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Reginald Mallett, Third Bishop
Of the eight episcopates that have characterized the first 120 years of the Diocese of Northern Indiana, that of Reginald Mallett, the third bishop, stands in many ways as the most difficult and turbulent. Mallett came to office during the middle of World War II, and his authoritarian leadership style and personal prejudices brought strain to much of the diocese, in spite of the paradox that it grew significantly under his troubled administration. This irony makes the Mallett years with all of its flaws the most challenging to appreciate among those of his predecessors and successors.
When Bishop Campbell Gray died unexpectedly in 1944, there were no organized plans in place for a successor. The diocesan archdeacon, Ven. J. McNeal Wheatley of Trinity Fort Wayne, enjoyed strong popularity with the laity but not with his fellow clergy, nearly all of whom disliked his leadership style. At a Special Council held in South Bend on 28 June 1944, a divisive meeting was held that included a resolution calling for investigating a possible reunion with the Diocese of Indianapolis, but it was declared out of order. Seven priests were nominated for bishop, but none secured a majority. The Rev. Robert J. Murphy of St. Mark's Church in Howe received sufficient clerical votes on the eleventh and twelfth ballots, while Wheatley led the lay order on fifteen consecutive ballots. When it became obvious that the meeting was deadlocked, it adjourned for a month.
At a second convocation on 26 July, the Rev. Reginald Mallett of Grace and St. Peter's Church in Baltimore received the necessary clerical and lay support on the first ballot. Mallett had no idea he was under consideration for bishop, and when he received the call notifying him of the election, he thought at first it was a joke.
James Reginald Mallett, who never used his first name, was born at Fernbank, Ohio, on 27 February 1893, the son of the Rev. Frank James Mallett and Mary Emily (Long). His father had been a prominent and respected priest in North Carolina and Ohio. Reginald attended Erasmus Hall in New York, received his Bachelor's degree from the University of North Carolina in 1915, and then attended General Theological Seminary, graduating in 1918 during World War I. He was ordained to the priesthood later that same year by Bishop Joseph Blount Cheshire of North Carolina. He then served several parishes in North Carolina, including St. John's in Wilmington. He married Lucy Atkinson Murchison, known to her friends as "Miss Lucy," on 12 February 1924. As the granddaughter of the late Bishop Thomas Atkinson of North Carolina, Lucy came from an old Episcopal family and was warmly remembered across the diocese for her hospitality, graciousness, and keen sense of humor. They would adopt a son, Reginald II, who was later ordained a priest by Bishop Mallett in 1960.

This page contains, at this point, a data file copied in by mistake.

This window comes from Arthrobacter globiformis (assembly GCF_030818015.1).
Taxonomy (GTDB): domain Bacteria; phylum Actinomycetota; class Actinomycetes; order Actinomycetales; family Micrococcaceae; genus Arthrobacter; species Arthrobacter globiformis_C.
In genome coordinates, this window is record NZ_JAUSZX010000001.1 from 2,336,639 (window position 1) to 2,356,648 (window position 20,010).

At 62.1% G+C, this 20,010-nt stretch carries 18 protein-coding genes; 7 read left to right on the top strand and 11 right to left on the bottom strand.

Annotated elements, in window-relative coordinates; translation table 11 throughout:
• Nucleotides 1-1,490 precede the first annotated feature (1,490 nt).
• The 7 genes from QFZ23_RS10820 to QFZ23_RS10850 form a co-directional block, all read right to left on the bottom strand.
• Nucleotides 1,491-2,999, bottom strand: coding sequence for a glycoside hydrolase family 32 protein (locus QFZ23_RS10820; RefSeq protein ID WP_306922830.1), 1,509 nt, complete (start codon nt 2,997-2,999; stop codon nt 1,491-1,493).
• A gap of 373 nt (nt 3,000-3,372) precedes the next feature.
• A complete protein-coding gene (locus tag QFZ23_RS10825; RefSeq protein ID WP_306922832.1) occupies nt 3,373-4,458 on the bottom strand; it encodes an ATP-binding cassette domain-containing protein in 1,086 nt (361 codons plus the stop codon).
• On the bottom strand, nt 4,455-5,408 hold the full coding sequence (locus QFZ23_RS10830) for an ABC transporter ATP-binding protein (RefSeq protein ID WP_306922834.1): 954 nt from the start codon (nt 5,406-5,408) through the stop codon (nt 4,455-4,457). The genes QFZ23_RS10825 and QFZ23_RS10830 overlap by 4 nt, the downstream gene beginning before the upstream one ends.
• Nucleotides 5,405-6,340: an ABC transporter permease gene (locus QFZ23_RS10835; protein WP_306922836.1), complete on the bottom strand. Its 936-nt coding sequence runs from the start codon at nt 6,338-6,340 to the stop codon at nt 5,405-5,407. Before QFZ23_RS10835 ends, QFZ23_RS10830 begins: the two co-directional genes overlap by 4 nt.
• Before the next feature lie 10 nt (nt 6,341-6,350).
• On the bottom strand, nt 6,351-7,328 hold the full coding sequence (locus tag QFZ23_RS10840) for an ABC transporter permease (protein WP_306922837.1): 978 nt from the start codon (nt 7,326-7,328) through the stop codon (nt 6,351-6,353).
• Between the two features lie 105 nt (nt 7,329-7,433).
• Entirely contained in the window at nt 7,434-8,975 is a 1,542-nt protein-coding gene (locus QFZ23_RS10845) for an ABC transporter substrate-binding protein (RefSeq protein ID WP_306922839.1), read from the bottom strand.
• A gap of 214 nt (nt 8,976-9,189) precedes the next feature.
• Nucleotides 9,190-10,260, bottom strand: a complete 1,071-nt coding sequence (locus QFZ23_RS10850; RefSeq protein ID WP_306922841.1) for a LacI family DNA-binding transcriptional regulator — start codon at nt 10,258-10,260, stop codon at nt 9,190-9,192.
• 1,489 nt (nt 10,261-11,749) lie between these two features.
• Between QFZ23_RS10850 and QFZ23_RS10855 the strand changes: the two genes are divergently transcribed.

Mallett had gone on to serve several parishes, including canon of Trinity Cathedral in Cleveland, Ohio; rector of Holy Trinity, Greensboro, North Carolina; rector of Christ Church, Chattanooga, Tennessee; and rector of Grace Church in White Plains, New York. He then had a long stint at Grace and St. Peter's Church in Baltimore, beginning in 1936, where he solidified his reputation as a strong Anglo-Catholic, a qualification that brought him to the attention of Northern Indiana as a compromise candidate for bishop. His consecration took place at St. James Church, South Bend, on 25 October 1944. A reporter for a Protestant newspaper, The Chronicle, complained about the copes, miters, candles, and incense at the service, writing, "Oh, it was very, very Catholic, and blessings were as thick as gooseberries in July."
In 1944, the diocese was still suffering from the dual effects of the Great Depression and World War II. It had just nineteen parishes and ten missions, only fifteen active clergy, and 199 total confirmations had been celebrated. The diocese paid to the national church a quota of just $3,500. When asked about what his new policies would be, Mallett said, "I made up my mind that it should be to change things as little as possible and to learn in these days of changing conditions how to plan hopefully for the future." He would continue Bishop Gray's focus on the Eucharist as the centerpiece of the liturgy every Sunday, and even those not confirmed, he believed, should be present and worship at Holy Communion even if they could not fully partake.